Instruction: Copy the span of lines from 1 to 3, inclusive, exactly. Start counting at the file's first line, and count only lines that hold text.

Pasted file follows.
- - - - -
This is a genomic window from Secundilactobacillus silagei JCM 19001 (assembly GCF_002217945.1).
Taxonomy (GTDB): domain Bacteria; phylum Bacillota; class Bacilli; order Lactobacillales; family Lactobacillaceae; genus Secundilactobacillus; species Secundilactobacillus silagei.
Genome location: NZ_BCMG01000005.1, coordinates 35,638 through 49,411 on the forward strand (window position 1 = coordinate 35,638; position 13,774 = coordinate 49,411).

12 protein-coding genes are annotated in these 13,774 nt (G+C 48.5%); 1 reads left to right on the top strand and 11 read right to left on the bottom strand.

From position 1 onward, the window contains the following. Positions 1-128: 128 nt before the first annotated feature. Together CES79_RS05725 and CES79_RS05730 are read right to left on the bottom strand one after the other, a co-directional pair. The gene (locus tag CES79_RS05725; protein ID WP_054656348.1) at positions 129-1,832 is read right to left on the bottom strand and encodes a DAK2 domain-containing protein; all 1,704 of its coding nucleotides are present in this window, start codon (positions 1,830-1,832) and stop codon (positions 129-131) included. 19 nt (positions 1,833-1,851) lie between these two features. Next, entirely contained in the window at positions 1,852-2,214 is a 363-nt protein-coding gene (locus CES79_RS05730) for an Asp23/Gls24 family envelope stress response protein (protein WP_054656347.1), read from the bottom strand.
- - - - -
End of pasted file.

This is a genomic window from Secundilactobacillus silagei JCM 19001 (assembly GCF_002217945.1).
Taxonomy (GTDB): domain Bacteria; phylum Bacillota; class Bacilli; order Lactobacillales; family Lactobacillaceae; genus Secundilactobacillus; species Secundilactobacillus silagei.
Genome location: NZ_BCMG01000005.1, coordinates 35,638 through 49,411 on the forward strand (window position 1 = coordinate 35,638; position 13,774 = coordinate 49,411).